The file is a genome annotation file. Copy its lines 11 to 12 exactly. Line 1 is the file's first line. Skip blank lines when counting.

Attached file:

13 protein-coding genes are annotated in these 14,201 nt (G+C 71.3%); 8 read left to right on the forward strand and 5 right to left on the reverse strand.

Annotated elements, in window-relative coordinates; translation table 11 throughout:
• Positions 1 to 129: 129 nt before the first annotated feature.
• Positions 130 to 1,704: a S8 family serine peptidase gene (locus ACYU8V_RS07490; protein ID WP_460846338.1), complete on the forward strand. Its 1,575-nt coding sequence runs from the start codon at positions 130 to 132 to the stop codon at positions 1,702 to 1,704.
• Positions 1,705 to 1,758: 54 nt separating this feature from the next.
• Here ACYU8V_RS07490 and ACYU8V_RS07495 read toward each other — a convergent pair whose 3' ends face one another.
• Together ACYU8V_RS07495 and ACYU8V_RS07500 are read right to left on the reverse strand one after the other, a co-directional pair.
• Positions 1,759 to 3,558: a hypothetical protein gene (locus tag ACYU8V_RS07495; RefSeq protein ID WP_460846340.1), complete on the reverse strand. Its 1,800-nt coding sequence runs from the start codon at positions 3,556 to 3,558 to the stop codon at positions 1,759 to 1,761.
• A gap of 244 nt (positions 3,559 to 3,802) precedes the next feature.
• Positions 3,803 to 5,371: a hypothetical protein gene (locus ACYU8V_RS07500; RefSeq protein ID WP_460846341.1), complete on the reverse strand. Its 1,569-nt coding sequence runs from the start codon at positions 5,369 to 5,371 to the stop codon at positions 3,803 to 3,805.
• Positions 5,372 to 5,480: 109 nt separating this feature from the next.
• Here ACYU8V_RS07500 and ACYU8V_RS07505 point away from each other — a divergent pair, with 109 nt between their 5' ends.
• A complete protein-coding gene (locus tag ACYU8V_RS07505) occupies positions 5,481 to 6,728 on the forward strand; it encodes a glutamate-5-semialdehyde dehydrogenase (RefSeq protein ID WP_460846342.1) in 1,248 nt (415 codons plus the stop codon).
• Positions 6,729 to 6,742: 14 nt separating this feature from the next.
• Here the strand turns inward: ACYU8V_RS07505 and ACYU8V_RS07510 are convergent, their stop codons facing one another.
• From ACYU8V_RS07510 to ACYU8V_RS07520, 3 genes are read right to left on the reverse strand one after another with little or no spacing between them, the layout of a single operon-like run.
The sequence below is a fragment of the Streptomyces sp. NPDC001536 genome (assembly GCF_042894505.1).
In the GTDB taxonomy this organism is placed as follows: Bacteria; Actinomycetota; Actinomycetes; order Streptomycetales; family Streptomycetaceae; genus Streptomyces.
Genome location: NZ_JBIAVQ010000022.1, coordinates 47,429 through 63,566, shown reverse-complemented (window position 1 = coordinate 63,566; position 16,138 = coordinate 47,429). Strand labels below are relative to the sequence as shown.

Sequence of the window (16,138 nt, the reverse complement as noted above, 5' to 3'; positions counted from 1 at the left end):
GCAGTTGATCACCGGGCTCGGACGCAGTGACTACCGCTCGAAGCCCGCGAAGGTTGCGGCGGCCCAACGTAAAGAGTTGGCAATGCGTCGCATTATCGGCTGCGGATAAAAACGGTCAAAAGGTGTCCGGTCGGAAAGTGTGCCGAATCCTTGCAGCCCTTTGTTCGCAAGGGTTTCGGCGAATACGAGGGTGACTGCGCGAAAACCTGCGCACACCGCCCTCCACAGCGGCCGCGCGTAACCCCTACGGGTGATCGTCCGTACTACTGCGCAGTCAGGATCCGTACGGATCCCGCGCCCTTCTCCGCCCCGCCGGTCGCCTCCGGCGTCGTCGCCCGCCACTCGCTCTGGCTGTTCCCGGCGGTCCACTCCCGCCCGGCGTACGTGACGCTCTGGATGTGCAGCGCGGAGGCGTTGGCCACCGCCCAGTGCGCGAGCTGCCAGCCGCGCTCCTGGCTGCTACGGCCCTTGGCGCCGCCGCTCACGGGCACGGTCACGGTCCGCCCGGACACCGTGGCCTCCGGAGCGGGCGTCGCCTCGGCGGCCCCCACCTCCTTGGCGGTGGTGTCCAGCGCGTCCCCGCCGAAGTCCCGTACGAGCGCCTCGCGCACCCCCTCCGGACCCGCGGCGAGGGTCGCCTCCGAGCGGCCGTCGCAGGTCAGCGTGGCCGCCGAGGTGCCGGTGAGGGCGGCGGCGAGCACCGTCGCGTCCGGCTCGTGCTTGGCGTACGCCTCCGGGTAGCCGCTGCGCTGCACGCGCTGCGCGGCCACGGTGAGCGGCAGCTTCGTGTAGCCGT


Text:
• Positions 5,372 to 5,480: 109 nt separating this feature from the next.
• Here ACYU8V_RS07500 and ACYU8V_RS07505 point away from each other — a divergent pair, with 109 nt between their 5' ends.